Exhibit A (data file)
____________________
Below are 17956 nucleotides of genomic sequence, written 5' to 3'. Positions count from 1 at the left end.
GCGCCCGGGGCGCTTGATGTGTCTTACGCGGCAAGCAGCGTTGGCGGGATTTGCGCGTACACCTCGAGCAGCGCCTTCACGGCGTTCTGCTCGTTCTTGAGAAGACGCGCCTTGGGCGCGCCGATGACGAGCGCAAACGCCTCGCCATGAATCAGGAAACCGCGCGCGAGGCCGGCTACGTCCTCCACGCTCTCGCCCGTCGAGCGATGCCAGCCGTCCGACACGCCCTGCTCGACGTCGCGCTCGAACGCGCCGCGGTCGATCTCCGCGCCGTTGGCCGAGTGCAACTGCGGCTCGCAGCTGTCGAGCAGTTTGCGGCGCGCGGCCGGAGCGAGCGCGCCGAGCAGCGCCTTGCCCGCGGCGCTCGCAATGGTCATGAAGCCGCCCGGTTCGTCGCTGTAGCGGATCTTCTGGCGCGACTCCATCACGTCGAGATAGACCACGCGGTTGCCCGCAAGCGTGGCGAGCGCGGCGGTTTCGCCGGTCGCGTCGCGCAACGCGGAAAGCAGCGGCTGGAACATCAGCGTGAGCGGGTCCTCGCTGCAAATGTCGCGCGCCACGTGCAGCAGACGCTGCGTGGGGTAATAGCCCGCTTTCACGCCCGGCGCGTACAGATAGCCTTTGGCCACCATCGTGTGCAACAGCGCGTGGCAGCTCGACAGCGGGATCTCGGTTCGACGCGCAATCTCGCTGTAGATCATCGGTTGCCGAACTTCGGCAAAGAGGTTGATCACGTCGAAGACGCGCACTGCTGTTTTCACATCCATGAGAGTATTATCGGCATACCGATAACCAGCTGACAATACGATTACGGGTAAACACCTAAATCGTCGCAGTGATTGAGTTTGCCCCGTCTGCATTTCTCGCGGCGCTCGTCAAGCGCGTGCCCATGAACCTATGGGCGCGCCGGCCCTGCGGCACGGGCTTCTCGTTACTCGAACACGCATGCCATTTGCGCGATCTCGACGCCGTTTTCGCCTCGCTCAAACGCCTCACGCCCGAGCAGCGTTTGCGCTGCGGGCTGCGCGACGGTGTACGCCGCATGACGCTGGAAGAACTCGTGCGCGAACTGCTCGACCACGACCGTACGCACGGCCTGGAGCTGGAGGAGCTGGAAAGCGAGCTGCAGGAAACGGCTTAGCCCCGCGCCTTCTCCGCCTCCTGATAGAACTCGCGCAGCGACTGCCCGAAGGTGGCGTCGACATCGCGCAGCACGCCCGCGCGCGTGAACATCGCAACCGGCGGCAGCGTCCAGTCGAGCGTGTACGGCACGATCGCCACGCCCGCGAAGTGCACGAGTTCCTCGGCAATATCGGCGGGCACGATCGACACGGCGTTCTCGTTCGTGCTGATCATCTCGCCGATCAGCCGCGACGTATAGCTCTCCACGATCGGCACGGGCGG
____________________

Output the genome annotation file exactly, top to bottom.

Below are 17956 nucleotides of genomic sequence, written 5' to 3'. Positions count from 1 at the left end.
GCGCCCGGGGCGCTTGATGTGTCTTACGCGGCAAGCAGCGTTGGCGGGATTTGCGCGTACACCTCGAGCAGCGCCTTCACGGCGTTCTGCTCGTTCTTGAGAAGACGCGCCTTGGGCGCGCCGATGACGAGCGCAAACGCCTCGCCATGAATCAGGAAACCGCGCGCGAGGCCGGCTACGTCCTCCACGCTCTCGCCCGTCGAGCGATGCCAGCCGTCCGACACGCCCTGCTCGACGTCGCGCTCGAACGCGCCGCGGTCGATCTCCGCGCCGTTGGCCGAGTGCAACTGCGGCTCGCAGCTGTCGAGCAGTTTGCGGCGCGCGGCCGGAGCGAGCGCGCCGAGCAGCGCCTTGCCCGCGGCGCTCGCAATGGTCATGAAGCCGCCCGGTTCGTCGCTGTAGCGGATCTTCTGGCGCGACTCCATCACGTCGAGATAGACCACGCGGTTGCCCGCAAGCGTGGCGAGCGCGGCGGTTTCGCCGGTCGCGTCGCGCAACGCGGAAAGCAGCGGCTGGAACATCAGCGTGAGCGGGTCCTCGCTGCAAATGTCGCGCGCCACGTGCAGCAGACGCTGCGTGGGGTAATAGCCCGCTTTCACGCCCGGCGCGTACAGATAGCCTTTGGCCACCATCGTGTGCAACAGCGCGTGGCAGCTCGACAGCGGGATCTCGGTTCGACGCGCAATCTCGCTGTAGATCATCGGTTGCCGAACTTCGGCAAAGAGGTTGATCACGTCGAAGACGCGCACTGCTGTTTTCACATCCATGAGAGTATTATCGGCATACCGATAACCAGCTGACAATACGATTACGGGTAAACACCTAAATCGTCGCAGTGATTGAGTTTGCCCCGTCTGCATTTCTCGCGGCGCTCGTCAAGCGCGTGCCCATGAACCTATGGGCGCGCCGGCCCTGCGGCACGGGCTTCTCGTTACTCGAACACGCATGCCATTTGCGCGATCTCGACGCCGTTTTCGCCTCGCTCAAACGCCTCACGCCCGAGCAGCGTTTGCGCTGCGGGCTGCGCGACGGTGTACGCCGCATGACGCTGGAAGAACTCGTGCGCGAACTGCTCGACCACGACCGTACGCACGGCCTGGAGCTGGAGGAGCTGGAAAGCGAGCTGCAGGAAACGGCTTAGCCCCGCGCCTTCTCCGCCTCCTGATAGAACTCGCGCAGCGACTGCCCGAAGGTGGCGTCGACATCGCGCAGCACGCCCGCGCGCGTGAACATCGCAACCGGCGGCAGCGTCCAGTCGAGCGTGTACGGCACGATCGCCACGCCCGCGAAGTGCACGAGTTCCTCGGCAATATCGGCGGGCACGATCGACACGGCGTTCTCGTTCGTGCTGATCATCTCGCCGATCAGCCGCGACGTATAGCTCTCCACGATCGGCACGGGCGG